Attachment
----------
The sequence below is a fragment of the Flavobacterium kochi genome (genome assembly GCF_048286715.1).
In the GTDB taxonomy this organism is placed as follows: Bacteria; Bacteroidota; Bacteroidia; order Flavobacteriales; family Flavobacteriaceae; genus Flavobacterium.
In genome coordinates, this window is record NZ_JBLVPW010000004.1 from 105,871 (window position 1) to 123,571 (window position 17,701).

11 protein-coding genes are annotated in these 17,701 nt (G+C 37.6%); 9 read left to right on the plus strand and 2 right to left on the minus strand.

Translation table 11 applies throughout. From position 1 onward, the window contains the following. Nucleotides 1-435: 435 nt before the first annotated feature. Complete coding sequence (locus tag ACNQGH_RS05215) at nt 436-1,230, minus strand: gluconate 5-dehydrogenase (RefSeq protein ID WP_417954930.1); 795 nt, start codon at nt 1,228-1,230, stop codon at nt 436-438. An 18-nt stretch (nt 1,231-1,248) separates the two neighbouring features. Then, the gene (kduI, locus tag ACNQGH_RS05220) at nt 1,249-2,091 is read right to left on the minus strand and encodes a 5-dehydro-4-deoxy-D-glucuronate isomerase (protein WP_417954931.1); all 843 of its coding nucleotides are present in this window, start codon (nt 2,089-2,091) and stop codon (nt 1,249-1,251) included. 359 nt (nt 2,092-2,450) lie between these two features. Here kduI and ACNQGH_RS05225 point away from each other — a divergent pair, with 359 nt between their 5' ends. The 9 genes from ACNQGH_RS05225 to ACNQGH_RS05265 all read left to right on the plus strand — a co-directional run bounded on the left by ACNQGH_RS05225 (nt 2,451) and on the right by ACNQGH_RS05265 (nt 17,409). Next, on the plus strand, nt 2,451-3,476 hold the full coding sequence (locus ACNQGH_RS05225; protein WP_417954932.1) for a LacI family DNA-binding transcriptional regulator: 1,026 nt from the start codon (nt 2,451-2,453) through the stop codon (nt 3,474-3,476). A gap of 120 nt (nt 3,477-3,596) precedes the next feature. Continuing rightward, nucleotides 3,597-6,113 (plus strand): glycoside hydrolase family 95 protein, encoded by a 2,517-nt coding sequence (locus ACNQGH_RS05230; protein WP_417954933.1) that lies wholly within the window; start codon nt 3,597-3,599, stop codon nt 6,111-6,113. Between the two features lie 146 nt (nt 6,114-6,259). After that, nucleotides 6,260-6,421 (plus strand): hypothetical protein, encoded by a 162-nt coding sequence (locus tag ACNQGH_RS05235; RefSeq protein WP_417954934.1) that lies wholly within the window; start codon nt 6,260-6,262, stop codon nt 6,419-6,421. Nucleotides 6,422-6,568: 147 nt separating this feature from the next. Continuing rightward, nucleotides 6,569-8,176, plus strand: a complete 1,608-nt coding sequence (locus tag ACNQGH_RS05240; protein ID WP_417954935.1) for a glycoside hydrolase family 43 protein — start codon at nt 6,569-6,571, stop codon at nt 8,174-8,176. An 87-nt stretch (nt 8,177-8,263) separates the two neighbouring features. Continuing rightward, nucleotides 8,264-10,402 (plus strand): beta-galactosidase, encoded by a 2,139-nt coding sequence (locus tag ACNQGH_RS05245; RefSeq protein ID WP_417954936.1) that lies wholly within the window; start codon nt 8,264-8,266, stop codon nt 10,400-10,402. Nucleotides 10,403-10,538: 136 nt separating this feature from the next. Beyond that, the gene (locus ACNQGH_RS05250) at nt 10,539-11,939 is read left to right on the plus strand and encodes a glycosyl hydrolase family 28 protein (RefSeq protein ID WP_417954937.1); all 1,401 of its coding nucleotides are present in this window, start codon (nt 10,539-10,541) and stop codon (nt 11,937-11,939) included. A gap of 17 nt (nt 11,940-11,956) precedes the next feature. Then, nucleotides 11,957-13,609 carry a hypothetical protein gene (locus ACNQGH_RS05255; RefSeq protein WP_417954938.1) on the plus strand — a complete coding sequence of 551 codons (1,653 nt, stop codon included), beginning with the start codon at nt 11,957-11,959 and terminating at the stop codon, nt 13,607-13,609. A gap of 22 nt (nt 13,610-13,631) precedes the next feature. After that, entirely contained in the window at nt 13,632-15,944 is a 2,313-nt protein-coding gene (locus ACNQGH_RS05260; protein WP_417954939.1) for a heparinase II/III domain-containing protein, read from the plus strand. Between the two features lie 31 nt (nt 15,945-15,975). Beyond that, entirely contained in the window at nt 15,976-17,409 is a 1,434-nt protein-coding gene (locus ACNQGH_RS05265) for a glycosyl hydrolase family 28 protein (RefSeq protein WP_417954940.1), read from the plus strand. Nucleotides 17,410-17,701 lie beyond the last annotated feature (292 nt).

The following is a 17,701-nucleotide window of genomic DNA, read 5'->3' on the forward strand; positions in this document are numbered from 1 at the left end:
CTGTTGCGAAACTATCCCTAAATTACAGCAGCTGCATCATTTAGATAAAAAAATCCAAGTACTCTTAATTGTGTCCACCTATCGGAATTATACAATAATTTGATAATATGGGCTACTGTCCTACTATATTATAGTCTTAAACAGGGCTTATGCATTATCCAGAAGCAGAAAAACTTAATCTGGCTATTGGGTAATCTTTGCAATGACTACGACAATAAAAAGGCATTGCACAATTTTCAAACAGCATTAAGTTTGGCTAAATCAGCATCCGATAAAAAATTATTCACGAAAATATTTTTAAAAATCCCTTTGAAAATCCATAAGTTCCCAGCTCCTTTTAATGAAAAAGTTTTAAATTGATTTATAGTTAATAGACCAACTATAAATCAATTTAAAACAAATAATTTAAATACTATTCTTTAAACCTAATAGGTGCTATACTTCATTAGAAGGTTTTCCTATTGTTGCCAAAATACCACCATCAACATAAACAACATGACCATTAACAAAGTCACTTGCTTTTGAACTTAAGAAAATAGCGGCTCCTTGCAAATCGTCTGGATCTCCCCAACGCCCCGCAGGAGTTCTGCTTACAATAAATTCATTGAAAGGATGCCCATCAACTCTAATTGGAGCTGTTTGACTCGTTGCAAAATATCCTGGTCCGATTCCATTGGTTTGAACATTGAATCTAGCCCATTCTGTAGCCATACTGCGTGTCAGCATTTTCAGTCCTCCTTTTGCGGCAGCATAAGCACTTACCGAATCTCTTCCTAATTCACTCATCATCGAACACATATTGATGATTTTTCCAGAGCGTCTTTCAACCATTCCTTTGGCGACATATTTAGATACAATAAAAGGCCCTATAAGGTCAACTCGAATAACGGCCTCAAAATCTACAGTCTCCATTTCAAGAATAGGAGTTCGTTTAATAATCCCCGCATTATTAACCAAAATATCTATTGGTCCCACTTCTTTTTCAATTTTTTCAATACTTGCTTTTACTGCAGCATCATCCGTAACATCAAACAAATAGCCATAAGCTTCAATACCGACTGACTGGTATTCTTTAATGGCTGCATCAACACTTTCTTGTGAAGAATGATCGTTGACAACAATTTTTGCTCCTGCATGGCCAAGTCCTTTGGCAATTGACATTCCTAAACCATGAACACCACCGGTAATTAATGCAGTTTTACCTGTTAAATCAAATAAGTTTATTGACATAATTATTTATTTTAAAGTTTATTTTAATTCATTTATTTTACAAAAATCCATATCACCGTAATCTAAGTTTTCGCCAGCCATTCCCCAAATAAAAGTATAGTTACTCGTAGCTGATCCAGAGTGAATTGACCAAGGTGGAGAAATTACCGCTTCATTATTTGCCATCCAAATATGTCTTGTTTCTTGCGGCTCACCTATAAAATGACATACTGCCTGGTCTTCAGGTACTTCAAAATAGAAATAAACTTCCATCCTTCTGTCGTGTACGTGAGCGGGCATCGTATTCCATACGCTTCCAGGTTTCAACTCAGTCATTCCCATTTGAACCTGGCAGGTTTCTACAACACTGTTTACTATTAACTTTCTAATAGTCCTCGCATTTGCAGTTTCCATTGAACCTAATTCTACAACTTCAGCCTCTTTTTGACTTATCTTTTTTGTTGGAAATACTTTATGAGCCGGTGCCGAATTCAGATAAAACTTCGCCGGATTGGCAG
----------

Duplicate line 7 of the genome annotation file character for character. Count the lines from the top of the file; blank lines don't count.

CTGTTGCGAAACTATCCCTAAATTACAGCAGCTGCATCATTTAGATAAAAAAATCCAAGTACTCTTAATTGTGTCCACCTATCGGAATTATACAATAATTTGATAATATGGGCTACTGTCCTACTATATTATAGTCTTAAACAGGGCTTATGCATTATCCAGAAGCAGAAAAACTTAATCTGGCTATTGGGTAATCTTTGCAATGACTACGACAATAAAAAGGCATTGCACAATTTTCAAACAGCATTAAGTTTGGCTAAATCAGCATCCGATAAAAAATTATTCACGAAAATATTTTTAAAAATCCCTTTGAAAATCCATAAGTTCCCAGCTCCTTTTAATGAAAAAGTTTTAAATTGATTTATAGTTAATAGACCAACTATAAATCAATTTAAAACAAATAATTTAAATACTATTCTTTAAACCTAATAGGTGCTATACTTCATTAGAAGGTTTTCCTATTGTTGCCAAAATACCACCATCAACATAAACAACATGACCATTAACAAAGTCACTTGCTTTTGAACTTAAGAAAATAGCGGCTCCTTGCAAATCGTCTGGATCTCCCCAACGCCCCGCAGGAGTTCTGCTTACAATAAATTCATTGAAAGGATGCCCATCAACTCTAATTGGAGCTGTTTGACTCGTTGCAAAATATCCTGGTCCGATTCCATTGGTTTGAACATTGAATCTAGCCCATTCTGTAGCCATACTGCGTGTCAGCATTTTCAGTCCTCCTTTTGCGGCAGCATAAGCACTTACCGAATCTCTTCCTAATTCACTCATCATCGAACACATATTGATGATTTTTCCAGAGCGTCTTTCAACCATTCCTTTGGCGACATATTTAGATACAATAAAAGGCCCTATAAGGTCAACTCGAATAACGGCCTCAAAATCTACAGTCTCCATTTCAAGAATAGGAGTTCGTTTAATAATCCCCGCATTATTAACCAAAATATCTATTGGTCCCACTTCTTTTTCAATTTTTTCAATACTTGCTTTTACTGCAGCATCATCCGTAACATCAAACAAATAGCCATAAGCTTCAATACCGACTGACTGGTATTCTTTAATGGCTGCATCAACACTTTCTTGTGAAGAATGATCGTTGACAACAATTTTTGCTCCTGCATGGCCAAGTCCTTTGGCAATTGACATTCCTAAACCATGAACACCACCGGTAATTAATGCAGTTTTACCTGTTAAATCAAATAAGTTTATTGACATAATTATTTATTTTAAAGTTTATTTTAATTCATTTATTTTACAAAAATCCATATCACCGTAATCTAAGTTTTCGCCAGCCATTCCCCAAATAAAAGTATAGTTACTCGTAGCTGATCCAGAGTGAATTGACCAAGGTGGAGAAATTACCGCTTCATTATTTGCCATCCAAATATGTCTTGTTTCTTGCGGCTCACCTATAAAATGACATACTGCCTGGTCTTCAGGTACTTCAAAATAGAAATAAACTTCCATCCTTCTGTCGTGTACGTGAGCGGGCATCGTATTCCATACGCTTCCAGGTTTCAACTCAGTCATTCCCATTTGAACCTGGCAGGTTTCTACAACACTGTTTACTATTAACTTTCTAATAGTCCTCGCATTTGCAGTTTCCATTGAACCTAATTCTACAACTTCAGCCTCTTTTTGACTTATCTTTTTTGTTGGAAATACTTTATGAGCCGGTGCCGAATTCAGATAAAACTTCGCCGGATTGGCAG